InSight: Restoring Normal Habits

InSight: Restoring Normal Habits 471 285 Tiasha Letostak, PhD
(SNS) is a new treatment that helps control urinary incontinence and fecal soiling. For some children, the nerves that control urination and bowel movements do not work correctly. The SNS unit consists of a small, safe battery and wire under the skin and sends signals to the sacral nerve. The signals help restore normal function and prevent accidents. SNS can be used on school-age and teenage children after other treatments have failed. If the medical team determines SNS is appropriate treatment, a two-part procedure is required to place the SNS unit under the skin.
The Two-Part Procedure
PART 1: THE TRIAL SIMULATOR First, the physician/surgeon performs a trial to ensure SNS will work for the patient before placing a permanent stimulator. This procedure is done in an outpatient surgery setting under general anesthesia along with local anesthesia for additional pain control. A temporary lead is inserted at the sacrum at the S3 posterior foramen. An electrode is connected to an external pulse generator, which generates a signal for 3–5 days. If the patient responds positively during this trial period, the next option is to implant a permanent electrode for permanent sacral neuromodulation.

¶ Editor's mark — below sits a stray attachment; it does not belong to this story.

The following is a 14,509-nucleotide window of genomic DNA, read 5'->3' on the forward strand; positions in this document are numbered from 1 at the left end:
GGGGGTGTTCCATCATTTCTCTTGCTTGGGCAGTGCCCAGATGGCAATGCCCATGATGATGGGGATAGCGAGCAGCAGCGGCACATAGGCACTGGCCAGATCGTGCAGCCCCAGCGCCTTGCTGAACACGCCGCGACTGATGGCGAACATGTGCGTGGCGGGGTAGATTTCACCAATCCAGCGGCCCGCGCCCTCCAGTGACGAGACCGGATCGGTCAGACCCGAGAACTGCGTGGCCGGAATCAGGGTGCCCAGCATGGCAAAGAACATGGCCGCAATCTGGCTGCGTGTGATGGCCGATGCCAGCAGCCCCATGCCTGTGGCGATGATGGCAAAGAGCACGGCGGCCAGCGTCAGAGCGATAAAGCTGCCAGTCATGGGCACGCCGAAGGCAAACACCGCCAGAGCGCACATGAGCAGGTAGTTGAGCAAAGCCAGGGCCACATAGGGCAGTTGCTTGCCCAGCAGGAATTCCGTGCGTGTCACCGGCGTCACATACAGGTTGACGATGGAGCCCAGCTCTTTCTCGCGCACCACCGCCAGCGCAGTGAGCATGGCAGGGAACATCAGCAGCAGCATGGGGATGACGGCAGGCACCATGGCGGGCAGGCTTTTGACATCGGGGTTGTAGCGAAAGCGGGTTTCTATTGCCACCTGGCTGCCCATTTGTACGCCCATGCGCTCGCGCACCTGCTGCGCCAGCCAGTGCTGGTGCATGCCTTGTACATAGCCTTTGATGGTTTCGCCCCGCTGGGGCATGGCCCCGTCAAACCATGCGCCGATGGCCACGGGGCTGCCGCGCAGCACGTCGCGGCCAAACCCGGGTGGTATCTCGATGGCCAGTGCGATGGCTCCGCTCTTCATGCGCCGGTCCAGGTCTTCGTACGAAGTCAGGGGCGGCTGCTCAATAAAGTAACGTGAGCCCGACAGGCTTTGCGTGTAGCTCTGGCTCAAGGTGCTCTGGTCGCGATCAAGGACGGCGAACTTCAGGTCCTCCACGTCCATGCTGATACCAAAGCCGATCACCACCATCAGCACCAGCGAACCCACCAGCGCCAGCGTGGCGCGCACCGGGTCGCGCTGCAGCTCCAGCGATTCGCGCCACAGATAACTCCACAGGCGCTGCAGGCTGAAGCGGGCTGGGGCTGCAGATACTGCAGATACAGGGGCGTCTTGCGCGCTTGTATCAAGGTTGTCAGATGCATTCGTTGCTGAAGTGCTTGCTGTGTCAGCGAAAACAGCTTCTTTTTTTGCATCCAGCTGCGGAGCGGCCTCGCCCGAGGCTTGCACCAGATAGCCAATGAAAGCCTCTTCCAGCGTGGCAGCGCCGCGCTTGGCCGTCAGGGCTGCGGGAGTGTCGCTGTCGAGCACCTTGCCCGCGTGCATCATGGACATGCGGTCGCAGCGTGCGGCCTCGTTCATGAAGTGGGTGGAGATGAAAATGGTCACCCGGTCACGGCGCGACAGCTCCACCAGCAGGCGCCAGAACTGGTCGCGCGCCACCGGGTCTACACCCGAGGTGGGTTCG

PART 2: PERMANENT IMPLANTATION Permanent surgical implantation of the SNS unit is performed as an outpatient procedure under general anesthesia. The SNS neurostimulator is implanted under the skin of the patient in the upper buttock area. Thin wires, or leads, running from the stimulator carry electrical pulses from the stimulator to the sacral nerves located in the lower back. These impulses influence the sacral nerves, which provide bladder control by altering the bladder sphincter and pelvic floor muscles. SNS also improves bowel control by reducing fecal incontinence and constipation.
This story appeared in the Fall/Winter 2015 print issue. Download the print issue. 

About the author

Tiasha is the senior strategist for Clinical & Research Communications at Nationwide Children's Hospital. She provides assistance to investigators in The Research Institute and clinician-scientists at Nationwide Children’s for internal and external communication of clinical studies, peer-reviewed journal articles, grant awards and research news. She is also the editor-in-chief for Research Now, Nationwide Children's monthly, all-employee e-newsletter for research, as well as a writer for Pediatrics Nationwide.